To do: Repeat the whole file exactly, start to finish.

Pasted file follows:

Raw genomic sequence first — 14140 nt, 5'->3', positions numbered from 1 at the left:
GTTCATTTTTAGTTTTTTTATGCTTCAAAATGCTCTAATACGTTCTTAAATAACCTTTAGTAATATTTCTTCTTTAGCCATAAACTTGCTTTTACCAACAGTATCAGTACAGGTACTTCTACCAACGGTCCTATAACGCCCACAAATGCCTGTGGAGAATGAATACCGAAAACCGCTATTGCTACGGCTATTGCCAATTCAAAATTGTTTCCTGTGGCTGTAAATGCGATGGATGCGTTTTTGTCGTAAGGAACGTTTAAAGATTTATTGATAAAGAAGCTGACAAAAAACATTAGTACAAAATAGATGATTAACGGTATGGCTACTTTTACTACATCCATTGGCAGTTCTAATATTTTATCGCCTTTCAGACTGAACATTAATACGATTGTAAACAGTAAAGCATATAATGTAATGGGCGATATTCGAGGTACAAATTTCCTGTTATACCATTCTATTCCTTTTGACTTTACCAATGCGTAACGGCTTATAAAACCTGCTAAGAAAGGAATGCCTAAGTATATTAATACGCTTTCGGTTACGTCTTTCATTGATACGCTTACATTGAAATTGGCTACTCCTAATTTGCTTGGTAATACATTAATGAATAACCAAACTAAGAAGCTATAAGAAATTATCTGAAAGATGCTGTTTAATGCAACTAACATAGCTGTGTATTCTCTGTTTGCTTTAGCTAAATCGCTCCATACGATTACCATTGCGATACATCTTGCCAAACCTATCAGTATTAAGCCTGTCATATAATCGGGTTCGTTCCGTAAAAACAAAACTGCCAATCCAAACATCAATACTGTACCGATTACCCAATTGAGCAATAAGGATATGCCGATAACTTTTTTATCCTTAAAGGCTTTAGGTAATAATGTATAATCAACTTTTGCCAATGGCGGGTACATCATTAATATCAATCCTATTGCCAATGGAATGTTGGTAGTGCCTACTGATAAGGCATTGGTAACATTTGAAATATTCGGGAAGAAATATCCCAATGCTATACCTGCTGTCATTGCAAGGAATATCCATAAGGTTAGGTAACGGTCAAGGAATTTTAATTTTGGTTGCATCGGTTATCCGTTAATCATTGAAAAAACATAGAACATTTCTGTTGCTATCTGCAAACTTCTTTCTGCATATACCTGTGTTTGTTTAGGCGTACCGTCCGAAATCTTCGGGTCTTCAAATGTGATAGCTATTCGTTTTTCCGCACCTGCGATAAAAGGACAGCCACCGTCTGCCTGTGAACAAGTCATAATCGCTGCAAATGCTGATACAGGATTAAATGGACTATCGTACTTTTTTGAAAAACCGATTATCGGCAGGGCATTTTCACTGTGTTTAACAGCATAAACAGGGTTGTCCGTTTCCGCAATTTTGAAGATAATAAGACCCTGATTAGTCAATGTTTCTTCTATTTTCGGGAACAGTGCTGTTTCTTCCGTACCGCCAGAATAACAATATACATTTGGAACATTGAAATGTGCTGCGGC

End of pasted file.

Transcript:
Raw genomic sequence first — 14140 nt, 5'->3', positions numbered from 1 at the left:
GTTCATTTTTAGTTTTTTTATGCTTCAAAATGCTCTAATACGTTCTTAAATAACCTTTAGTAATATTTCTTCTTTAGCCATAAACTTGCTTTTACCAACAGTATCAGTACAGGTACTTCTACCAACGGTCCTATAACGCCCACAAATGCCTGTGGAGAATGAATACCGAAAACCGCTATTGCTACGGCTATTGCCAATTCAAAATTGTTTCCTGTGGCTGTAAATGCGATGGATGCGTTTTTGTCGTAAGGAACGTTTAAAGATTTATTGATAAAGAAGCTGACAAAAAACATTAGTACAAAATAGATGATTAACGGTATGGCTACTTTTACTACATCCATTGGCAGTTCTAATATTTTATCGCCTTTCAGACTGAACATTAATACGATTGTAAACAGTAAAGCATATAATGTAATGGGCGATATTCGAGGTACAAATTTCCTGTTATACCATTCTATTCCTTTTGACTTTACCAATGCGTAACGGCTTATAAAACCTGCTAAGAAAGGAATGCCTAAGTATATTAATACGCTTTCGGTTACGTCTTTCATTGATACGCTTACATTGAAATTGGCTACTCCTAATTTGCTTGGTAATACATTAATGAATAACCAAACTAAGAAGCTATAAGAAATTATCTGAAAGATGCTGTTTAATGCAACTAACATAGCTGTGTATTCTCTGTTTGCTTTAGCTAAATCGCTCCATACGATTACCATTGCGATACATCTTGCCAAACCTATCAGTATTAAGCCTGTCATATAATCGGGTTCGTTCCGTAAAAACAAAACTGCCAATCCAAACATCAATACTGTACCGATTACCCAATTGAGCAATAAGGATATGCCGATAACTTTTTTATCCTTAAAGGCTTTAGGTAATAATGTATAATCAACTTTTGCCAATGGCGGGTACATCATTAATATCAATCCTATTGCCAATGGAATGTTGGTAGTGCCTACTGATAAGGCATTGGTAACATTTGAAATATTCGGGAAGAAATATCCCAATGCTATACCTGCTGTCATTGCAAGGAATATCCATAAGGTTAGGTAACGGTCAAGGAATTTTAATTTTGGTTGCATCGGTTATCCGTTAATCATTGAAAAAACATAGAACATTTCTGTTGCTATCTGCAAACTTCTTTCTGCATATACCTGTGTTTGTTTAGGCGTACCGTCCGAAATCTTCGGGTCTTCAAATGTGATAGCTATTCGTTTTTCCGCACCTGCGATAAAAGGACAGCCACCGTCTGCCTGTGAACAAGTCATAATCGCTGCAAATGCTGATACAGGATTAAATGGACTATCGTACTTTTTTGAAAAACCGATTATCGGCAGGGCATTTTCACTGTGTTTAACAGCATAAACAGGGTTGTCCGTTTCCGCAATTTTGAAGATAATAAGACCCTGATTAGTCAATGTTTCTTCTATTTTCGGGAACAGTGCTGTTTCTTCCGTACCGCCAGAATAACAATATACATTTGGAACATTGAAATGTGCTGCGGC